Globalisation Brings New Perspective to Role of Jamaicans in Diaspora


Director General in the Ministry of Development and Chairman of the Jamaica Tourist Board, Dennis Morrison, has said Jamaicans abroad have gained increasing significance in light of changes in the global marketplace. He was speaking at the inaugural symposium, ‘The Jamaican Diaspora- Reciprocal Relations the Way Forward’ held recently at the University of the West Indies in Kingston. The symposium was hosted by the Mona School of Business of the University of the West Indies (UWI), in collaboration with the Ministry of Foreign Affairs and Foreign Trade.
The event provided a forum for key representatives from the Diaspora to share their views on opportunities, issues and challenges facing Jamaica, and make recommendations that could guide policy with regard to the sustainable development of the country.
“We are looking at a sizeable nation (those within and without the Diaspora) and in this world of borders that are receding, where one has to trade and produce competitively that size presents a workable unit of economic organization,” he pointed out.
In addition, the Director General said that as Jamaica sought to compete in freer and freer markets it would still need bridges into the North America Markets, Canada and the United States, because of the presence of tariff and non-tariff barriers, which were easily negotiated by businesses and peoples located on the other side of the borders.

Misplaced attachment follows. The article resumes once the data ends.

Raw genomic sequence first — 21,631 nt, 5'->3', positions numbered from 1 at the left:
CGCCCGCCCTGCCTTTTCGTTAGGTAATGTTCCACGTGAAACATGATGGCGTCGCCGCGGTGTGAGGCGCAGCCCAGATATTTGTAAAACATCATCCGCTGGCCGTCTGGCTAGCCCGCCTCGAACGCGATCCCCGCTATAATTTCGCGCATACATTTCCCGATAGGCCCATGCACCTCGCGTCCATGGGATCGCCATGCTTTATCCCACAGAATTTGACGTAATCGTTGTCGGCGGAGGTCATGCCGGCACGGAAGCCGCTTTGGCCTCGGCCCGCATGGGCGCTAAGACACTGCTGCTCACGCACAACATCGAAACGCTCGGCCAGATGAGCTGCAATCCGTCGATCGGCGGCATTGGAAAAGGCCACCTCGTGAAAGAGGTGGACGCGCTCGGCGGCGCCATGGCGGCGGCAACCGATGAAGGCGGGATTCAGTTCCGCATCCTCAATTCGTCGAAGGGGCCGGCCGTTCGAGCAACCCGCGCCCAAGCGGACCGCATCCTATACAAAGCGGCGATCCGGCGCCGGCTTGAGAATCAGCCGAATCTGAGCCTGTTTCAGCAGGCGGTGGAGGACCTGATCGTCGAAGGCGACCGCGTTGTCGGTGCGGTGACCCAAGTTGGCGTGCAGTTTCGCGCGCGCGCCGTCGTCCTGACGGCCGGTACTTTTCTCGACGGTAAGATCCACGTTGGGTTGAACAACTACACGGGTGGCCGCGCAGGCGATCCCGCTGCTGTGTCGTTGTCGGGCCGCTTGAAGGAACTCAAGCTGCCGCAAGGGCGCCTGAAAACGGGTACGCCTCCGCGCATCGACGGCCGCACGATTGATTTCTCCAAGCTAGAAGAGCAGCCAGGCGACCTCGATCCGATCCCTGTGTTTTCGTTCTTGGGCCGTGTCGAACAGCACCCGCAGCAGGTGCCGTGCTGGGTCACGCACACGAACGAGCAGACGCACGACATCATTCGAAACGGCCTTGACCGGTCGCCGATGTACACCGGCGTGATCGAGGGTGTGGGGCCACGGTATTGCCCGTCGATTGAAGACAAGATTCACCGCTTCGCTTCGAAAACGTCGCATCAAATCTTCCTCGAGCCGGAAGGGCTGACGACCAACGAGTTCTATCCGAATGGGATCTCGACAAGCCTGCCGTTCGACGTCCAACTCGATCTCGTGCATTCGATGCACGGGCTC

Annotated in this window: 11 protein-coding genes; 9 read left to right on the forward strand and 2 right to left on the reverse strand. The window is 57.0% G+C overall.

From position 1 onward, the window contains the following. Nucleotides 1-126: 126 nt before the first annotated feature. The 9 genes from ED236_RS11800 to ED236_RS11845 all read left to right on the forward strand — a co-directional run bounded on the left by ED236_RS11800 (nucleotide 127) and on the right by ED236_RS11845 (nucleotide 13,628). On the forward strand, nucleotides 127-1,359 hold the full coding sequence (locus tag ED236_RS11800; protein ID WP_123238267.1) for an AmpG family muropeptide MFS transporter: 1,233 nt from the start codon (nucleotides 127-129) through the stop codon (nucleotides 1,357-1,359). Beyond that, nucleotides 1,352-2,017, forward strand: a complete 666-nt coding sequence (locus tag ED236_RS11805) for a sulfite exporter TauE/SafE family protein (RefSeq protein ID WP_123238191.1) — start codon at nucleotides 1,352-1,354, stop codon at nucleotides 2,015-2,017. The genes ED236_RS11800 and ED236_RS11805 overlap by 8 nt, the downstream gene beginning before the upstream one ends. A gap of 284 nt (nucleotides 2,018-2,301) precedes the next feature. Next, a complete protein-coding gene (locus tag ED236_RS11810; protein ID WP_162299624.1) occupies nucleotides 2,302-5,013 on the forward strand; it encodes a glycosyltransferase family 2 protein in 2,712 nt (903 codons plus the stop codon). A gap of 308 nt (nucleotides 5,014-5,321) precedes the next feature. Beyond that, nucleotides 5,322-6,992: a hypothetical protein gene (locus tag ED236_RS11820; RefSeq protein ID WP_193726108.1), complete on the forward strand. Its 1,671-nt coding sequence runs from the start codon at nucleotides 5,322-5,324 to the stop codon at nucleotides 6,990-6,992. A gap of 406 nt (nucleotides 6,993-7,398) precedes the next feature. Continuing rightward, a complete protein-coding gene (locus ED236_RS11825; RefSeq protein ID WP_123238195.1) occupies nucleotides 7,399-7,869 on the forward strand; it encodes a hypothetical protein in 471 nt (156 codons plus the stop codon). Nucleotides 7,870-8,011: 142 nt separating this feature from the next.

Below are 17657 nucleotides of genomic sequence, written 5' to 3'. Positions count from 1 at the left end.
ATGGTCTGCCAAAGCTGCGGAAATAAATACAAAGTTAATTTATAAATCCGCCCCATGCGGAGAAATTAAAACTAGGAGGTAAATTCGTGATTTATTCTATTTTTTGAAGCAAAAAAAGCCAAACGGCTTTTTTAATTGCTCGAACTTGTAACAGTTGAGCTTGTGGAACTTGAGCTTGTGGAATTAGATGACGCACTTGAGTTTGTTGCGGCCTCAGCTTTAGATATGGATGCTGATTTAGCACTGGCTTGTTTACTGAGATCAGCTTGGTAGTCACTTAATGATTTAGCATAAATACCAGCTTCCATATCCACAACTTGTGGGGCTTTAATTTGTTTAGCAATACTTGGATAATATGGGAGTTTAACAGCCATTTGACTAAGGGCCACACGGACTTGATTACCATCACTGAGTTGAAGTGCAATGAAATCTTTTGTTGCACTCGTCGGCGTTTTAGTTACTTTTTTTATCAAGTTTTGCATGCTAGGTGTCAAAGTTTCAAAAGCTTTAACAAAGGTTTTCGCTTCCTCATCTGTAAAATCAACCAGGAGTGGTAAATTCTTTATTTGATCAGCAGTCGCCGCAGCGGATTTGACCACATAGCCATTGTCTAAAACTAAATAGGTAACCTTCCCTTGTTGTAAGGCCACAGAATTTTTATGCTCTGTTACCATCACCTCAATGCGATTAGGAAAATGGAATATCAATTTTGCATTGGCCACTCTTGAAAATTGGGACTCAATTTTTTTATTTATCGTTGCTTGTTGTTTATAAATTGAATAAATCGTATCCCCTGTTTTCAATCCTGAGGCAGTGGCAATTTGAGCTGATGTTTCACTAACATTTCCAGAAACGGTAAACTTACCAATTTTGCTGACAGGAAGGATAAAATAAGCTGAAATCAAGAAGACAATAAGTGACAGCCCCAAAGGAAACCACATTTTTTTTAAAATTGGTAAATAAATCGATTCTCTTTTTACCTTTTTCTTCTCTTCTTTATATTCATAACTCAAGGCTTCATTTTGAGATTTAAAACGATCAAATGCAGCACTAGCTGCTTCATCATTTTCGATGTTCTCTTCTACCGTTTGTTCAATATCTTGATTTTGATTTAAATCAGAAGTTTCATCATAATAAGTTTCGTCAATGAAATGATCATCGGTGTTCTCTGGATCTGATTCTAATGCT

Continuing, he stated that, “our Jamaicans abroad . represent powerful human resources that can be brought to bear on significant problems that we have here at home, whether they are in business, economic policy formulation, health, education or information technology, they are important agents in terms of mobilizing capital and they have much to contribute in terms of organizing business, they are also important consumers”.
Jamaican-born, New Jersey Council Woman, Elsie Foster Dublin, in her presentation at the conference, said that it was imperative that successful Jamaicans abroad be engaged. She said it was unfortunate that many Jamaican migrants were out of touch as well as lost interest in the island but had contributed significantly to their adopted homelands and have acquired much in the way of resources.
She called for increased communication between Jamaica and its Diaspora, the provision of a clearing house for humanitarian aids, incentives to encourage investment in the country, and the engaging of youth and college students of the Diaspora in colleges in New Jersey to link with those at the UWI.
“They could become an integral part of the Jamaican society,” she said. She also called for members of the Diaspora to move beyond the level of sentimental attachment and make tangible contributions.
Mrs. Dublin urged the Jamaican government to “tap into this potentially great resource, through the power of information technology and through a concerted effort to utilize all available media, we can reconnect with the people in the Diaspora”.
Commenting on the practice of the Jamaica Information Service to distribute daily news releases via the Internet to various groups in New York, through its attach

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